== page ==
The film “5 to 7” (2014) gets its title from the hours in France during which each half of a married couple is allowed to engage in an adulterous relationship. This is not to be mistaken for a fling. What transpires is neither clandestine nor transitory. We’re talking about a deep involvement, the sort where two individuals confide in one another life goals and childhood secrets and introduce family. Whether this is a newfangled French custom or one that dates back to the days of Marie Antoinette is beyond me. In the two years that I lived in Paris some 25 years ago, I was aware of the candid attitude the French have towards sexuality. Burlesque shows attract tourists of both genders young and old to applaud topless ladies as they perform trapeze acts. Hustlers in those days loitered at the Trocadero, and transvestite hookers conducted their business at the Bois de Bologne. They might still do. Then again, prostitution is universal. Consensual adultery, however, at a designated time after work and before dinner like a cocktail, now that’s something else. Had I been straight, I might have heard of this custom. I might have had a relationship with a gorgeous mother of two and wife to a diplomat in the manner our protagonist, Brian (Anton Yelchin), does with Arielle (Bérénice Marlohe). Instead, I have memories of a moment spent with a Swedish man. Nonetheless, love is love, and so potent is its alchemy that no matter our sexual orientation, we never get over it.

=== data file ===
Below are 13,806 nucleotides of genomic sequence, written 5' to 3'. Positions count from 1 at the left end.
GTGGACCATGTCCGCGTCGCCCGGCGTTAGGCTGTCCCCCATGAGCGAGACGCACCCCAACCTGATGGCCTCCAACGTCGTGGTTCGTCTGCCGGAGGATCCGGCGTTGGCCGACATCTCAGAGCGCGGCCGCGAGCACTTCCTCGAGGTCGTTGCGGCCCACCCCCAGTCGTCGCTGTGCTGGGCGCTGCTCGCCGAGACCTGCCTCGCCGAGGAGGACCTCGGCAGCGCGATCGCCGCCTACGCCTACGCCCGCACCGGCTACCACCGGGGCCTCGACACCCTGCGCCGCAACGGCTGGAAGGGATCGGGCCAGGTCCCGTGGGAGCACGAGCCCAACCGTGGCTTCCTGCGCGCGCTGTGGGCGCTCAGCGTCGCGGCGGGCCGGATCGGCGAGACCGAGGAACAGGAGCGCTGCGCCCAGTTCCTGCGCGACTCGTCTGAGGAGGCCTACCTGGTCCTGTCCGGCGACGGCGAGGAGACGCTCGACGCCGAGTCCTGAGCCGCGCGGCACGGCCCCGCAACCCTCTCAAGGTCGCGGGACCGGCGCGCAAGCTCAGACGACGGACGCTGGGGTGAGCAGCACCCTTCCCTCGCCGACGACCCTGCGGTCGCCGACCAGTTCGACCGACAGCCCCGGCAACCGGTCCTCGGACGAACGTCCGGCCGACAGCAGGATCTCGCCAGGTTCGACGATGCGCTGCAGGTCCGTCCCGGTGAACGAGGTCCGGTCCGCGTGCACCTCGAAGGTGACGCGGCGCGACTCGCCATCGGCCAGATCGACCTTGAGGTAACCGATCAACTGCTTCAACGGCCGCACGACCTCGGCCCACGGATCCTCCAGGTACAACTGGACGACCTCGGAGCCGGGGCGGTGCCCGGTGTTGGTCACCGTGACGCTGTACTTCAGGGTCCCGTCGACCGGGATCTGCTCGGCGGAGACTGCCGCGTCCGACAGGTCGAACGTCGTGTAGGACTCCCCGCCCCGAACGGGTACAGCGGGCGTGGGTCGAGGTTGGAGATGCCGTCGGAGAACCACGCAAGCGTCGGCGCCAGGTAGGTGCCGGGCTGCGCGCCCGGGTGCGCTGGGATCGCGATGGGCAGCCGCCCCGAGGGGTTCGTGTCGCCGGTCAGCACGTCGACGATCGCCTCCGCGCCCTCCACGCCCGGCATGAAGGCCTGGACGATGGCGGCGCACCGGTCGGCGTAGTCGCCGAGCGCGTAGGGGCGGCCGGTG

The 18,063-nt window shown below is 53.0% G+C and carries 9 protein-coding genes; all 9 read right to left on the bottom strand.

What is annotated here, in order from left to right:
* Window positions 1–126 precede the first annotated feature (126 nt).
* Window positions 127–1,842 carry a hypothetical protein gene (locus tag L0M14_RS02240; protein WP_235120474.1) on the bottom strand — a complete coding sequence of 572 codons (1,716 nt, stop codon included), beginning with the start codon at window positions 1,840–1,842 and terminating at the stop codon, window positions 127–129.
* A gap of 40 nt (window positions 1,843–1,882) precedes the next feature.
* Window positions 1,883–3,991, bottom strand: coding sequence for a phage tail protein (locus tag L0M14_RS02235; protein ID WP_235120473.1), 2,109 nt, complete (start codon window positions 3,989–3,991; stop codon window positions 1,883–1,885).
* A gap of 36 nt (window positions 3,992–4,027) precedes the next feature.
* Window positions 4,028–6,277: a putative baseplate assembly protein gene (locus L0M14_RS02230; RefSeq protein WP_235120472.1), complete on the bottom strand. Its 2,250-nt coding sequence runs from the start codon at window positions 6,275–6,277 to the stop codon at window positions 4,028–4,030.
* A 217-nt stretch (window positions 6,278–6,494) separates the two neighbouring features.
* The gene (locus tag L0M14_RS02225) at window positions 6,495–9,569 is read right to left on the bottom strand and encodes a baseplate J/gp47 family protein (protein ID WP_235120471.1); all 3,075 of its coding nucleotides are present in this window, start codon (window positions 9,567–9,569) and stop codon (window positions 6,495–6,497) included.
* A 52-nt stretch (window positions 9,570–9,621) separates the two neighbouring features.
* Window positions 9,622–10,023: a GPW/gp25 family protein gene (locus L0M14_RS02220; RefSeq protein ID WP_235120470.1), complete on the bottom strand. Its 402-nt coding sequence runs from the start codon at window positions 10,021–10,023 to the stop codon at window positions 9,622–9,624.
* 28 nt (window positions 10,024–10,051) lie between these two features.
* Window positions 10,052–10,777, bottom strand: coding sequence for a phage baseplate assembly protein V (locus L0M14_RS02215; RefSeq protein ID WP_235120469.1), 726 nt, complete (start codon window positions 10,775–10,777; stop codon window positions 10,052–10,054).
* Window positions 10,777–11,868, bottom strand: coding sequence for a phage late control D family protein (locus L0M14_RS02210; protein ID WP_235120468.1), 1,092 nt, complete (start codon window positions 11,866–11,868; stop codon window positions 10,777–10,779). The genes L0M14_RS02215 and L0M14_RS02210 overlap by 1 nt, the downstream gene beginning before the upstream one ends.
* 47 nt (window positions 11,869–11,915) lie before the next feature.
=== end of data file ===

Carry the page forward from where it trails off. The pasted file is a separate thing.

Unforgettable is the love between Brian and Arielle. They meet as Brian narrates that in New York, you are never more than 20 feet away from someone you want to know or are meant to know. Voila! She is right across the street from him, alone and puffing on a cigarette. He says something in French since he assumes only a French lady can smoke with such elegance, and he is right. Arielle has the accent, the wit, and the sophistication that Americans find oh so irresistible in a European so that even when he initially tells her that he cannot, on moral grounds, get involved with a married woman, he cannot keep away. Brian is drawn to Arielle as a flower is to the sun.
We, too, are drawn to Arielle. The woman shines in every scene. Brian’s last name of Bloom is metaphorical because bloom he does. The unconventionality of the relationship gives their trysts a dose of passion on some days and, on others, the semblance of domestic comfort. Their love is so perfect that Brian wants to marry the woman regardless of the age difference (she is 33; he is 24); the trust of her husband (Lambert Wilson) in him to honor the five to seven code; and her obligations as a parent. Love makes a man out of the boy. Arielle wants Brian just as badly. In addition to being a commendable bed partner (“your body expresses what’s in your heart”), he is a writer destined to reach dizzying heights. He has a story published in The New Yorker, which the editor-in-chief describes as possessing “a hint of greatness,” and gets paid $6,000 for it. Sure. Anyway, Brian is a “great” writer in love with a beautiful woman who loves him back, only perfection being the fragile thing that it is, the five to seven rendezvous enter precarious territory.